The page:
Colaba - Bandra Metro link snippets

After demanding 54 acres for a depot for the Colaba-Bandra metro underneath the stables at Mahalaxmi Race course, the Mumbai Metropolitan Region Development Authority (MMRDA) is thinking of constructing a tunnel under the Mithi river and stretching the metro to the airport to link it with the island city. MMRDA commissioner Ratnakar Gaikwad said, “We have to extend the Colaba-Bandra metro to the airport for better connectivity and constructing a tunnel under the Mithi is one option we are exploring, which is also recommended by the Delhi Metro Rail Corporation (DMRC) study. But we will analyse its techno-economic feasibility before taking a decision.’’
MMRDA officials said it will be a tough task constructing a tunnel under the Mithi River’s bed. “But at least, this line will not pass through the mangroves of Mithi like the Bandra-Mankhurd section.’’ Another option is to bring it via the Mahim causeway. Gaikwad said the MMRDA is studying three to four options.
The Colaba-Bandra metro will pass through Prakash Pethe road in Colaba, Ja
gannath Bhosale Road near Mantralaya, Hutatma Chowk, D N Road, Jagannath Sunkersett Road in the crowded Girgaum area, Dr D B Marg at Grant Road, Nair Road, E Moses Road in Worli, Annie Besant Road in Worli, Shankar Ghanekar Road in Dadar, Lady Jamshetji Road in Mahim and traverse a distance of 38.24 km.
A senior planner in the railways said the six lines of the Western Railway corridor pass underneath and the MMRDA must take a great deal of care if they plan to dig a tunnel while taking the metro to Bandra East. The costs of the tunnel and extension to the airport are yet to be worked out. Environmentalists are not averse to the idea of the tunnel.


Top forensic lab to come up near Pune

The Union home ministry’s directorate of forensic science (DFS) has set the ball rolling for setting up a hi-tech Central Forensic Science Laboratory (CFSL) on a 25-acre campus at Wadgaon Maval, about 25 kms from Pune, along the Pune-Mumbai highway. Apart from the forensic lab, the campus would house the Government Examiner of Questioned Documents (GEQD) unit, which plays a pivotal role in the unravelling of high-profile white-collar crimes. The existing GEQDs have played a key role in the scrutiny of the fake stamp papers in the multi-crore Telgi scam. Under the 11th Five-Year Plan, the MHA has made a provision of Rs 200 crore for the DFS to implement 26 projects aimed at modernization of forensic science applications across the country. “Consolidated funds worth Rs 42.60 crore have been set aside for the CFSL/GEQD near Pune and similar facilities in Bhopal and Guwahati,” said Tripathi. As of now, there are four CFSL/GEQD facilities —in Chandigarh, Hyderabad, Kolkata and Delhi. The last one directly falls under the CBI.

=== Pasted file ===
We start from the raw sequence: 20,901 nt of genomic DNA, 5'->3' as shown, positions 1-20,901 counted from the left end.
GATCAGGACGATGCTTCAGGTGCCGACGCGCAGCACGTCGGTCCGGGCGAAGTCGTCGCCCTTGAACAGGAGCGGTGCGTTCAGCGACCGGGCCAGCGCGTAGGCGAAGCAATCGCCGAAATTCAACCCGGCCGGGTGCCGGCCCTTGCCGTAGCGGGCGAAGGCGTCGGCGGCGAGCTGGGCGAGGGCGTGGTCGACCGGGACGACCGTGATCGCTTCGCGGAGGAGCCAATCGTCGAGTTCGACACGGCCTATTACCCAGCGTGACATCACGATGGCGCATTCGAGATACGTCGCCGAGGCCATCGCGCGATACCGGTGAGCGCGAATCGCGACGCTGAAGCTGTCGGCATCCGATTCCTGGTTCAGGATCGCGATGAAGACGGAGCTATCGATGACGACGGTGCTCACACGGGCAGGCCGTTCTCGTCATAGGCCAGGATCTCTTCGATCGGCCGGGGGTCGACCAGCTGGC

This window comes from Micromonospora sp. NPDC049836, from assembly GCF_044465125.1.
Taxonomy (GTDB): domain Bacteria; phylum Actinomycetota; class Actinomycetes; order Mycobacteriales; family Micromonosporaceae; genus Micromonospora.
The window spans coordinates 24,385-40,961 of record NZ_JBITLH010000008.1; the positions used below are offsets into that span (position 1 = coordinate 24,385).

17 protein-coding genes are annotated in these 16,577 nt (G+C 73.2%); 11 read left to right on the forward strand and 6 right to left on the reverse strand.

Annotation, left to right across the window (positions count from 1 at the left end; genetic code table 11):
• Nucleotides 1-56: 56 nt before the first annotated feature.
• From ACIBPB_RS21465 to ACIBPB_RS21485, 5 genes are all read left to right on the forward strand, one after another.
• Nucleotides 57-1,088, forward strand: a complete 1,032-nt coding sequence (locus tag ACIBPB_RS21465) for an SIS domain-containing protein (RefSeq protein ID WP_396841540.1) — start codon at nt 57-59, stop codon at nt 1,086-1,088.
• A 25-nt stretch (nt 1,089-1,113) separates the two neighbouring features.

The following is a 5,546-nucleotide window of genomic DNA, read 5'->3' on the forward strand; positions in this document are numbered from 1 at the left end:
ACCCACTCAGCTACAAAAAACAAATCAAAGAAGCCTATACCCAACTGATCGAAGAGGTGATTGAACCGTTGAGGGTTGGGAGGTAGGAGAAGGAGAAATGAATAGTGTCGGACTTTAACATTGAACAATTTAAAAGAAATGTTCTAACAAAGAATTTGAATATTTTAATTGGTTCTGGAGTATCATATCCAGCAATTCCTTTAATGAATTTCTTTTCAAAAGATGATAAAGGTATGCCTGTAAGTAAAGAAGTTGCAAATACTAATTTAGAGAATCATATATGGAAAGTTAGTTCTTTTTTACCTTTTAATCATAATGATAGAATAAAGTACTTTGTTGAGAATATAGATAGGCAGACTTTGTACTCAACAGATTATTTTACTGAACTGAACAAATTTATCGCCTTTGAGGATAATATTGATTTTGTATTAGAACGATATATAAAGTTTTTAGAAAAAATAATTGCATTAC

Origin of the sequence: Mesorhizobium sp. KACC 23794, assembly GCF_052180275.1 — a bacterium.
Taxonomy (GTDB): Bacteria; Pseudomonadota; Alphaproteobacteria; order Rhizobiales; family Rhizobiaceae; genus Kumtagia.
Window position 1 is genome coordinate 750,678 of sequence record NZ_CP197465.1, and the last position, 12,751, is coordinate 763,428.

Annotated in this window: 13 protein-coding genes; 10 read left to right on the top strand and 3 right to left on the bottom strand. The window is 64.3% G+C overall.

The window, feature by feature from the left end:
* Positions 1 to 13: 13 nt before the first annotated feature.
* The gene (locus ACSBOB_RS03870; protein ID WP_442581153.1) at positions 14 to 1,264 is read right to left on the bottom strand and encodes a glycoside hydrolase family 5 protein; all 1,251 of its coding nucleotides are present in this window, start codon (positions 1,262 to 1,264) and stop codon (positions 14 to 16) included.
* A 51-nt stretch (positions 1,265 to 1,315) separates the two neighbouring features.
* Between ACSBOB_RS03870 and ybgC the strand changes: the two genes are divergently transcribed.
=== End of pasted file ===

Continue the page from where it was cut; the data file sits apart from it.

Agni V ready for test

India’s indigenous 5,000-km range Agni-V nuclear-capable missile that can hit targets in northernmost China is ready for testfiring, defence minister A K Antony said but declined to state when this would happen. The missile was developed following the denial of technology to India. He said Indian scientists working in many critical areas have proved that India can overcome sanctions and denials. Later, Antony declined to give any date for the test-firing of the Agni-V, India’s only inter-continental ballistic missile (ICBM). Allaying apprehensions that the defence sector would lose able hands with the retirement of present generation of scientists, the defence minister assured that new blood would be injected.


Mumbai BRTS snapshotz

Top states GDP

Sponsors required !

Bullion snapshot

Maha's DMIC hope

Maharashtra has pinned high hopes on the $90-billion Delhi-Mumbai Industrial Corridor, or DMIC. The 1,500-km route is expected to boost the state’s industrial output by an additional Rs 20 lakh crore over the next 30 years, believes the Maharashtra Industrial Development Corporation, or MIDC, the nodal agency for industry. The industrial corridor, which will be spread across a 300-km wide belt in the state, is also expected to create an additional 23 lakh industrial and manufacturing jobs once it is ready. The corridor will connect the Jawaharlal Nehru Port Trust, or JNPT, with New Delhi.
The corridor, according to the plan, will divide the state into two economic influence zones — the Nashik-Sinnar-Igatpuri Investment Region (NSIIR) and one along the state’s coastal belt.